News & Resources 
Energy efficiency, solar are good new-home, carbon-reduction partners
A recent analysis released April 25 by the American Council for an Energy-Efficient Economy (ACEEE) finds that energy efficiency and solar make complementary energy and carbon reductions in new home construction, but when budgets are tight, efficiency needs to come first. With the U.S. building stock estimated to add a net average of 1.4 million homes each year, states will need to minimize their energy use and greenhouse gas emissions by focusing on effective building codes and standards. For the U.S. residential sector, building codes like the International Energy Conservation Code (IECC) and voluntary labels like ENERGY STAR provide cost-effective guidance for insulation, windows, lighting, and heating and cooling equipment to construct efficient and sustainable homes. The ACEEE research paper and summary show that the energy efficiency measures found in these codes and standards are more cost-effective than an equivalent amount of energy generated from solar photovoltaic (PV) panels.
New residential window attachments provide energy and cost savings
A new technical brief explores emerging opportunities for energy efficiency in residential and commercial buildings. The brief, from the American Council for an Energy-Efficient Economy (ACEEE), looks at residential window attachments, including storm windows, interior shades and blinds, and window films. These devices save energy by mitigating heat transfer during summer and winter. Two new platforms have been launched in the past year that may spur the use of attachments as energy efficiency measures: the ENERGY STAR Storm Windows program and the Attachments Energy Rating Council (AERC) certification and label. ACEEE explores these ratings and presents data on energy and cost savings. Read more.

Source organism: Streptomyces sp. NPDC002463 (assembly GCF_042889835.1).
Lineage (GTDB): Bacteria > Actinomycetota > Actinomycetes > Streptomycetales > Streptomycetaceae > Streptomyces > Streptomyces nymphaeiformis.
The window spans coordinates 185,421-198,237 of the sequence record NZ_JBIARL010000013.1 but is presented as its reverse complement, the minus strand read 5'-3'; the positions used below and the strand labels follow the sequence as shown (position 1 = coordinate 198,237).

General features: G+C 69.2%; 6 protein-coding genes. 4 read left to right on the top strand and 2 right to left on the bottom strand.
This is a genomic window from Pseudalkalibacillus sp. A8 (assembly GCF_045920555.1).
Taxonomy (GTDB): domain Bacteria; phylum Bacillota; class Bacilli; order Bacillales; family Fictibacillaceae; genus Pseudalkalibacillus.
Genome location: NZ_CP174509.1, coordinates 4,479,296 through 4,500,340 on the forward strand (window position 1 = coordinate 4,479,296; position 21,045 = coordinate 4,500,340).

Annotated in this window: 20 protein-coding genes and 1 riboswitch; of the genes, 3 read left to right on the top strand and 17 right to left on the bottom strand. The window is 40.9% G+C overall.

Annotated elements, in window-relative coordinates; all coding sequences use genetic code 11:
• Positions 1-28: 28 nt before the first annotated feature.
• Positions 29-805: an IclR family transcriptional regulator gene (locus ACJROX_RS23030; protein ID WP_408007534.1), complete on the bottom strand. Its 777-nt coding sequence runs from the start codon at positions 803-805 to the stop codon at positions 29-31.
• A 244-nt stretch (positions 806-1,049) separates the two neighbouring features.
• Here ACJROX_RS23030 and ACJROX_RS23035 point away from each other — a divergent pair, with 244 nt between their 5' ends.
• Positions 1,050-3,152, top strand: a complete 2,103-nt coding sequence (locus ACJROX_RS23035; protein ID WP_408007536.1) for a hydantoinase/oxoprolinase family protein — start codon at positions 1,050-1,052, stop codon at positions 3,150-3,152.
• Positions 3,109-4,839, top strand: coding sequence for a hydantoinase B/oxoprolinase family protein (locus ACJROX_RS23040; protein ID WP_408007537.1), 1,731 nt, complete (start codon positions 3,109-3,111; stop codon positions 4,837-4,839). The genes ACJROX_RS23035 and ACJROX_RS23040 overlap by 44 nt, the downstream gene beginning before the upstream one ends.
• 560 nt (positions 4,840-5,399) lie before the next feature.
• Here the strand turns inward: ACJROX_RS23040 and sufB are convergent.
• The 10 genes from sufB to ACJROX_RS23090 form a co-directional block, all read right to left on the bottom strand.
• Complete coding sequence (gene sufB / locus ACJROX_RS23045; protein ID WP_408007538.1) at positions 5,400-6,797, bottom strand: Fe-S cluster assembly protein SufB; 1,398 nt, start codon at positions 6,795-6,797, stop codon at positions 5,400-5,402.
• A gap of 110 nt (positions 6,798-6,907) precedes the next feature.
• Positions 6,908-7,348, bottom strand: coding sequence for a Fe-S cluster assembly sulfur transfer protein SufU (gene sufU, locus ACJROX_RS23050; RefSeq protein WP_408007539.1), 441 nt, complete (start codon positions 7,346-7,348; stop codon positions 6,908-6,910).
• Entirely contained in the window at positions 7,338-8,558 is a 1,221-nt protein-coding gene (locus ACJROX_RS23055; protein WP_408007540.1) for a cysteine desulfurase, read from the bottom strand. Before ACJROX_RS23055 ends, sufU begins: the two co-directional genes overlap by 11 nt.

Note: A 2015 CARD white paper, Window Retrofit Technologies: Increased Energy Efficiency without Replacement, explored the potential for energy savings with window retrofit technologies, specifically window panels and surface applied window films, in residential and commercial buildings across Minnesota.
Zero energy homes near completion in Rochester and Claremont
Two Rivers Habitat for Humanity is on track to complete two certified zero energy ready (ZER) homes this summer in Minnesota, one in Rochester and the other in Claremont, according to the Clean Energy Resource Team in southeast Minnesota. These homes will be so efficient that a renewable energy system could offset most or even all of their energy consumption. The reduced energy operating cost will be a great benefit to a low-income families living there. U.S. Department of Energy research indicates that while a ZER home might cost up to 8% more to build, because it is 40-50% more efficient, it could save as much as $100,000 on utilities over the period of a 30-year mortgage, and net a positive return. The energy efficiency starts below ground on this split-level home with 4 inches of foam insulation under the concrete floor and insulated concrete form (ICF) foundation walls above. Read more.